Plus I can nearly always find something sciencey to talk to people about (of course, sometimes in exchange I have to see if there's anything a CPA can get *me* interested in- to date, the answer is no. But the real estate agents are much more interesting people than I would have imagined). Science has sufficient cool and fun raw material.
    And even if it didn't, all we need is scientists on trampolines + the colbert bump (seriously, Seed needs to get on that and send bloggers off to The Daily Show or Colbert).
    *Side note: If anyone would like to make science recruiting propaganda for schoolchildren involving trampolines, I would very much like to participate.

  • Matt Wedel says:

    I think that most people DO think science is cool, but they also think it is unattainable, and therefore it is someone else's job and not something that they can actually interact with or participate in in any more meaningful way than watching Mythbusters (which is awesome, BTW).
    I agree that there was never a Golden Age of Science in which science journalists all reported the actual un-dumbed-down non-over-hyped science and the scientifically literate public was completely on board and horoscopes fell completely out of fashion and all was Good throughout the Land. By and large science journalism has always sucked and average folks have not cared very much about science.
    BUT--average folks are busy working jobs (if they have them) and raising their kids. At the end of the day, most people are tired and want some downtime and relaxing rather than challenging entertainment. I know I do, and I'm a scientist. I may not be on Twilight fanfic sites, but I'm just as likely to be getting some laffs at Failblog as I am to be slogging through a blog post on nanotechnology or fish genes or Darwin's pets. No matter how engaging and well written, science blogging simply scratches a different itch. When I get on an airplane I'm more likely to grab a trashy sci-fi novel than a biography, and I don't feel bad about that, and I don't blame other people for wanting to spend their free time with brain candy instead of brain food.
    I think the bigger problem is that ordinary people feel cut off from science; it's something incomprehensible, that unapproachable people do, in exotic or off-limits places (labs, dinosaur digs, the ISS, etc.). I think that most people are interested in science and just don't have an easy way in, and in fact don't even know that a way in exists or that there is any 'in' to get to. That's why I'm so excited about the rise of citizen science projects (like, er, this one) and open access publication. The artificial wall between science and the public is being eroded by these things (and not necessarily by science journalism, which often exploits the wall), but they're relatively young* and it will probably take some time for them to have much of an effect. None of us are getting as many hits as we dream of getting (with the possible exception of PZ), but the whole idea of science blogging is only about a decade old. Let's figure out to how to accelerate the changes that are already going on--and let's be real about the fact that science is not going to replace entertainment (not even for most scientists).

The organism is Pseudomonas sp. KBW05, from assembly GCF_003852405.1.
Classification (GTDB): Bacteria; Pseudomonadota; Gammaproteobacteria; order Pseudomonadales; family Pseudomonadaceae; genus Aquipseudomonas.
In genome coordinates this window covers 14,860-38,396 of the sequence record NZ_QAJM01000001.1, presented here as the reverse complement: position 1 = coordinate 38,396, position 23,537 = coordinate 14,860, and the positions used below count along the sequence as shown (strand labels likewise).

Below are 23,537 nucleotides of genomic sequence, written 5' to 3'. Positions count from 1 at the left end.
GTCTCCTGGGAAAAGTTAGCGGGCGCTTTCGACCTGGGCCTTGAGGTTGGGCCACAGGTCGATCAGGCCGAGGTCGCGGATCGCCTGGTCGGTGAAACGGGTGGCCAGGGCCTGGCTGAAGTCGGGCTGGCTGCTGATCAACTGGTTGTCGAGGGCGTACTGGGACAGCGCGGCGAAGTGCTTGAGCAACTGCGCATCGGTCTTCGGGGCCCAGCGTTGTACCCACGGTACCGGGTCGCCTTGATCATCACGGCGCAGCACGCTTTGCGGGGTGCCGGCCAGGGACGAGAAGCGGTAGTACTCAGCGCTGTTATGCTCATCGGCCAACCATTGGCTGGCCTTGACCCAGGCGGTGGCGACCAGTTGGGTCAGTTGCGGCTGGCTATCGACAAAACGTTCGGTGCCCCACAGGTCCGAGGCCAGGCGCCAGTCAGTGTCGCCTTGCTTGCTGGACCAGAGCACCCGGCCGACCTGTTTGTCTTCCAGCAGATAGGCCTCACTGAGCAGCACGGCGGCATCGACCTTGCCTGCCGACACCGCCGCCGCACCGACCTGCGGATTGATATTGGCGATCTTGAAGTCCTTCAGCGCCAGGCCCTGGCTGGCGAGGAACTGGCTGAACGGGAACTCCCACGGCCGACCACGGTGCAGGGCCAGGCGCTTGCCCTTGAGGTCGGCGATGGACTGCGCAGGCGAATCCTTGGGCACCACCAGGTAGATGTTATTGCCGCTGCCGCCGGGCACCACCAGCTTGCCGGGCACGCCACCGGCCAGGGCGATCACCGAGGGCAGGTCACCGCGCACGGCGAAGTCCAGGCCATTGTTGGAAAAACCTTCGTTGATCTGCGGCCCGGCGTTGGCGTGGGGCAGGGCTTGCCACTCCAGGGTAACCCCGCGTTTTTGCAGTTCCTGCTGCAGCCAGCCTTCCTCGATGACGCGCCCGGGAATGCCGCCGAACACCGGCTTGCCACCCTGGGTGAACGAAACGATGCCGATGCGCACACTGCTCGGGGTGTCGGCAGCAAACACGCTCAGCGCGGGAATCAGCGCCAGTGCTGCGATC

Good posts, from you and Brian both. More, please!

  • Why do we WANT to make science cool and popular? This isn't high school any more! So what if lots of people couldn't give two hoots about being a scientist - so much the better. The best scientist is someone who is crazy passionate and fascinated by what they are doing - you don't get that just by wanting to be in a cool career.
    I think blogs and science communication generally work to make science fun and accessible to anyone that's interested. If they aren't interested, then who cares? They can go work on a LOLcat. BTW, I rss LOLcat, so I'm not dissing them, they'z mai daily dose of CUTE.

  • Who's Yer Daddy says:

    @Sigmund: Norman Borlaug saved millions of lives, and though he was certainly part of a larger effort, he, himself, was credited with the major discoveries that launched the green revolution.
    With regard to several other comments, enrollments in science, technology, engineering and mathematics (STEM) university programs are considerably reduced from levels of even five or six years ago, not to mention the Sputnik age. This may have to do with the pecuniary attractions of financial engineering and merchant banking, but to my mind the biggest influence is television. How many cool, sexy, brilliant doctors are there on TV, compared to cool, sexy, brilliant scientists? The scientists may win the brilliant race, but lose on the cool and sexy, as portrayed on the screen. (Those of us who have friends and/or relatives of both the scientific and medical persuasions know how the comparison works in real life.)
    So we need more TV shows featuring exciting, sexy scientists and engineers!

  • Is this true as Zen Faulkes said "Physicians make money but scientists don't"
    According to my information scientists can also make money but not as much as Physicians.

  • TheBlindWatcher says:

    Well, I'm not a scientist, and probably a good lab-rat for this blog entry.